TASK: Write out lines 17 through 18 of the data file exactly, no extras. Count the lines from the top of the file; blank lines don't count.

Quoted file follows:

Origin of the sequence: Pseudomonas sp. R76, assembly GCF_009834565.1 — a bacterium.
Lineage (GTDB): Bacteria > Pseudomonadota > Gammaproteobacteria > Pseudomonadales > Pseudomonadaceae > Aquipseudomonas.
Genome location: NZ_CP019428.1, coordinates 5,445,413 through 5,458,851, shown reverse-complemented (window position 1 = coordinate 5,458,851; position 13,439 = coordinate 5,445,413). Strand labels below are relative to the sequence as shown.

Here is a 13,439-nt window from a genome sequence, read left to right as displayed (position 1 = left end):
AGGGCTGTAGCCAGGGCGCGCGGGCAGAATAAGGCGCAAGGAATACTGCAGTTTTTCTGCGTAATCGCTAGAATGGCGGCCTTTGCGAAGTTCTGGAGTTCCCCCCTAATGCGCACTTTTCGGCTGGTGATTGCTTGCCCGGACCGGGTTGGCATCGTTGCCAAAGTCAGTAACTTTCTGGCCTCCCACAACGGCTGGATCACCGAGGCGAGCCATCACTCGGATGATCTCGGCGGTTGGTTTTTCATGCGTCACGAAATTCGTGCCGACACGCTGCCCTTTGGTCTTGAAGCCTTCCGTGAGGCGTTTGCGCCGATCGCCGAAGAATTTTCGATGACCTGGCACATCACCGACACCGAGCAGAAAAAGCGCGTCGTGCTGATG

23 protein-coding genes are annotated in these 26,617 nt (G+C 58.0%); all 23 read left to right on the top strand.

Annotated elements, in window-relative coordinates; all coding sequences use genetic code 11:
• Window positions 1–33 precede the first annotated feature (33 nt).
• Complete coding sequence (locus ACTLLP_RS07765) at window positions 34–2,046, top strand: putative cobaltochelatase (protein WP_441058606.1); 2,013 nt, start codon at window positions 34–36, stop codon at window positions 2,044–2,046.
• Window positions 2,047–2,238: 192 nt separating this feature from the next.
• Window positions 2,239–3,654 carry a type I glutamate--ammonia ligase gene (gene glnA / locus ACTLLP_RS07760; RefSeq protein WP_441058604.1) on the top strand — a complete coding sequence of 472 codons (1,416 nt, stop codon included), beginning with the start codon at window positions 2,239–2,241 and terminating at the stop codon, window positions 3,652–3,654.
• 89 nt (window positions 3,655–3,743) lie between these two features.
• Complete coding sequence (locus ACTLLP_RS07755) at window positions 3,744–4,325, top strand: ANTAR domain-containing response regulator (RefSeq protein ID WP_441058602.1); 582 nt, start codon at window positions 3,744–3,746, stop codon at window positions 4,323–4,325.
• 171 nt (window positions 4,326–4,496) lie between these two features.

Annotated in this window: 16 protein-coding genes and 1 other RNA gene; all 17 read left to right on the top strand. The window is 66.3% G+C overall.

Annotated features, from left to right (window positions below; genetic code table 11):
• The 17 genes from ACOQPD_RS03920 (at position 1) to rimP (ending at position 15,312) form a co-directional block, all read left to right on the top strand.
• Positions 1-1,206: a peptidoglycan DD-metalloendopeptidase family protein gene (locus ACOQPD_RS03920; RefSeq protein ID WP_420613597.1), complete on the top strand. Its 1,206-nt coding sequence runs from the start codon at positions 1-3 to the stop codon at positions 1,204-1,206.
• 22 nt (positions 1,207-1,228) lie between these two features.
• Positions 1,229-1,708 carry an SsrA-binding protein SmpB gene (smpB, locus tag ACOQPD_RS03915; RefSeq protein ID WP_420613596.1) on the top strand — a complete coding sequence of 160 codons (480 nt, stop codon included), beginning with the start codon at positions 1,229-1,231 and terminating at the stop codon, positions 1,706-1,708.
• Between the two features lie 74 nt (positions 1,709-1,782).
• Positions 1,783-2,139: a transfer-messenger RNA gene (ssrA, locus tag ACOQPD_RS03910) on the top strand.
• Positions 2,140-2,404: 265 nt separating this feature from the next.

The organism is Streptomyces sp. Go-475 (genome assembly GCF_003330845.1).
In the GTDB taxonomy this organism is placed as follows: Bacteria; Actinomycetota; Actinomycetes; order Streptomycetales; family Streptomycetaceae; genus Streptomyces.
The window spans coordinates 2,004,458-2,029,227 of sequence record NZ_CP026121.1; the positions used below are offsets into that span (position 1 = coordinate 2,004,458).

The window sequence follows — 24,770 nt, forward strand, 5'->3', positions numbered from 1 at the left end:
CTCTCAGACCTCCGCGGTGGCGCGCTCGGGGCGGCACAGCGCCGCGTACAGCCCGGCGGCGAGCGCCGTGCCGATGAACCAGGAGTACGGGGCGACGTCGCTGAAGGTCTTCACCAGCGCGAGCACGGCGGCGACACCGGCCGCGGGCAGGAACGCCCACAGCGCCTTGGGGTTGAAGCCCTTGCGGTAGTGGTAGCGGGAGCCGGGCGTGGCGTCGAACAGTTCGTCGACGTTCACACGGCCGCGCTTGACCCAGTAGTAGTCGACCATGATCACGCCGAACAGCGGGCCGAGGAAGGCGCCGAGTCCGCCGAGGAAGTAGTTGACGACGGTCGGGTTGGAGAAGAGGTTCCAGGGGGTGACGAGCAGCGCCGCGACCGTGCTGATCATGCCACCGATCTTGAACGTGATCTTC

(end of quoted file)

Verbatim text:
• The 17 genes from ACOQPD_RS03920 (at position 1) to rimP (ending at position 15,312) form a co-directional block, all read left to right on the top strand.
• Positions 1-1,206: a peptidoglycan DD-metalloendopeptidase family protein gene (locus ACOQPD_RS03920; RefSeq protein ID WP_420613597.1), complete on the top strand. Its 1,206-nt coding sequence runs from the start codon at positions 1-3 to the stop codon at positions 1,204-1,206.